It’s been a busy month for me working with various clients on production. In my last article I wrote about UNYQ and the video campaign we executed using bundled video content. This post is a little bit different and focuses on a template used for enterprise software companies looking to tell customer case studies via video.
5 key topics covered in this article:
- Scoping and planning the final product
- Translating the vision into a storyboard
- Production and delivery
- Approval and Legal
- Publishing and distribution
Scoping and planning the final product
I always like to start with the end product and work myself back-to-front when designing video content. If I know what scenes need to be included in the final product, it makes a whole lot more simple to piece together the script and b-roll footage. For planning purposes decide on what channels you are looking to distribute video across, so you can get a sense to the average playtime duration needed across clips. Read my article about bundling video content from a single shoot to produce multiple videos optimized for each distribution channel.
Once the distribution plan is mapped out, think about the story. What do you want viewers to take away from the video? What call-to-action will the video have associated with it? The answers to these questions will translate into a storyboard that can be used as the master plan for your videos. Depending on your distribution use case, multiple storyboards will be needed for a single shoot. I always like to have a shot list that incorporates all storyboards on the day of production.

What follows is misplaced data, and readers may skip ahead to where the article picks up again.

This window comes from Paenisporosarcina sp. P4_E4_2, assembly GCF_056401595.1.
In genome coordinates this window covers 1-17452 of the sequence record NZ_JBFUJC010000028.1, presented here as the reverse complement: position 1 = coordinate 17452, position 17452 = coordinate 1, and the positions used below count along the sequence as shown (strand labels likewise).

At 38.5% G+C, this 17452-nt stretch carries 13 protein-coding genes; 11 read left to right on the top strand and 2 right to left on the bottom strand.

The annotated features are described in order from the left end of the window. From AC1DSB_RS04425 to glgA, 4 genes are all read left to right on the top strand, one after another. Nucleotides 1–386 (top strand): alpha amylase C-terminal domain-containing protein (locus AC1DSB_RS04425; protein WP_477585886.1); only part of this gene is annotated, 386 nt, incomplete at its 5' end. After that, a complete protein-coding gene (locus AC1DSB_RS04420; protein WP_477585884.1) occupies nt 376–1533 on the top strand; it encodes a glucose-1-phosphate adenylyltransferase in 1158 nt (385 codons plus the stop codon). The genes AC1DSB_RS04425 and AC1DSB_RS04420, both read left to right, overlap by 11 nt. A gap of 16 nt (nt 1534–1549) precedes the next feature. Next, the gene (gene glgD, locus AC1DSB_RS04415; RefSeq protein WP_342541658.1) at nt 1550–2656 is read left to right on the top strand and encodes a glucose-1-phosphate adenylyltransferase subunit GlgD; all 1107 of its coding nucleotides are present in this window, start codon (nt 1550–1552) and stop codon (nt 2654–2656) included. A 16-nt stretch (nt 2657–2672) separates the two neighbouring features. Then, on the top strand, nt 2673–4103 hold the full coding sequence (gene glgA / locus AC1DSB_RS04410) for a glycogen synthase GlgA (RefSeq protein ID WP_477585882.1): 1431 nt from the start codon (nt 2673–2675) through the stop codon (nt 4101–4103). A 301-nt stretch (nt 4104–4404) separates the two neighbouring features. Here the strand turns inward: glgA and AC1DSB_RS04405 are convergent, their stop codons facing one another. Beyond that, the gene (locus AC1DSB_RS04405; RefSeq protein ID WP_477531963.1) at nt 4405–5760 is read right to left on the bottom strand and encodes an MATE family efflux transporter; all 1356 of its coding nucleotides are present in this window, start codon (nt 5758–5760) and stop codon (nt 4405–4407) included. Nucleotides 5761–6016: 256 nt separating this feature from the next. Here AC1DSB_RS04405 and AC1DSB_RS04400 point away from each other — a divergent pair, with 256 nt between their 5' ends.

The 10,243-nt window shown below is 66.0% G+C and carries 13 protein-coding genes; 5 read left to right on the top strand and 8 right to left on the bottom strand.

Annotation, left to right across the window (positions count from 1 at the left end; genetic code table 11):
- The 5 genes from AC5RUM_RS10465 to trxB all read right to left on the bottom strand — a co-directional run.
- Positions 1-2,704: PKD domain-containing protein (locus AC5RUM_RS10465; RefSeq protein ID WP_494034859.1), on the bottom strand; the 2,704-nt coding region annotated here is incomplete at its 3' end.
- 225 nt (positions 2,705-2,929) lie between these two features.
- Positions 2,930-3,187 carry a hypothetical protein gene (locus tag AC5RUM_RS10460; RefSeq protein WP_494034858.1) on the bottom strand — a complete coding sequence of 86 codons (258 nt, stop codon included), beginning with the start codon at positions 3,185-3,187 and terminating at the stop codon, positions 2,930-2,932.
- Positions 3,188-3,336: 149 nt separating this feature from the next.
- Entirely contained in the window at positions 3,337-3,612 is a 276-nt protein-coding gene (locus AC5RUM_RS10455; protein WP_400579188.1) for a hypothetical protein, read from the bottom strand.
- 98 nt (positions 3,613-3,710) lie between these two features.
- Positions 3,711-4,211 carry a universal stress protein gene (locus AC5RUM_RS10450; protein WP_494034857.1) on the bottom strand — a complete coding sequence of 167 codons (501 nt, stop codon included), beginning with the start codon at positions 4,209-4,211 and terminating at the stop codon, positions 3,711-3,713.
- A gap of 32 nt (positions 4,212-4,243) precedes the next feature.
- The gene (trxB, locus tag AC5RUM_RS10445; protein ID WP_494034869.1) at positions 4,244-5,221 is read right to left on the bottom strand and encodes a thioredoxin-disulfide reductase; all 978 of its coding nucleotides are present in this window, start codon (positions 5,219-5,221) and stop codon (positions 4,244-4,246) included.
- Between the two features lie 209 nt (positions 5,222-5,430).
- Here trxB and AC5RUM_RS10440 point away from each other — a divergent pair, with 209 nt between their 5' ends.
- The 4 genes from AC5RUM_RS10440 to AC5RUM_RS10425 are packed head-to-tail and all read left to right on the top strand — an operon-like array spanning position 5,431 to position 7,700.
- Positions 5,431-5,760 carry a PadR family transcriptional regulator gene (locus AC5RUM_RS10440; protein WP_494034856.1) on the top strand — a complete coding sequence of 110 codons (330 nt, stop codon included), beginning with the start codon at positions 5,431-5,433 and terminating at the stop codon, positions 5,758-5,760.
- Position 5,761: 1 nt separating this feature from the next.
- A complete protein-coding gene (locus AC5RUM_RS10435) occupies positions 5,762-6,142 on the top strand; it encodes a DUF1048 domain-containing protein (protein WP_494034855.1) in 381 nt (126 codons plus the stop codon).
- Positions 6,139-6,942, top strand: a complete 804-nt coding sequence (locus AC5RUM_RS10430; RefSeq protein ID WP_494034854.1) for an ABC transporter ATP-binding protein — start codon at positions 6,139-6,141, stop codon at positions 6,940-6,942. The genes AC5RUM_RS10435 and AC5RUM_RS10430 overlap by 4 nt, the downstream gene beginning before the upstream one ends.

Translating the vision into a storyboard
In this phase, ideas come to life, but in a structured format that can be shared and mutually agreed upon between both marketing and creative. The storyboard is the blueprint for production, the master plan. This simple customer storyboard example was designed as a template for B2B companies needing to tell the story of their customers and related success. Final duration for this storyboard is 2 minutes max. Although its not posted here, there are two other storyboards, one for a short YouTube ad and another for an Instagram video.
Based on your storyboard you and the production team (if not operating alone) will need to scout out locations within your office or your customer’s office that fit the scenes outlined to be shot. In some cases it might be hard to shoot onsite at a customer location due to geographic reasons and security and sensitivity restrictions. Staging your own office in a lot of cases will be the best option. In the next section I will explain each scene in the storyboard in detail.
Production and delivery
Before you arrive on location its a good idea to coordinate time slots with your customer and the person who will be on camera. I like to block 2 hours onsite for customer videos. 15 minutes to set up, 45 minutes to film the interview portion, and 60 minutes for B-Roll collection. So tell your customer that you will be onsite for 2 hours but will only need an hour of their time.
Another thing to consider before arriving onsite is where the filming will actually take place. Are there restrictions on what can be filmed? Is there sensitive information on white boards that would cause the video not to get approved by legal? It’s better to get this worked out before the camera rolls.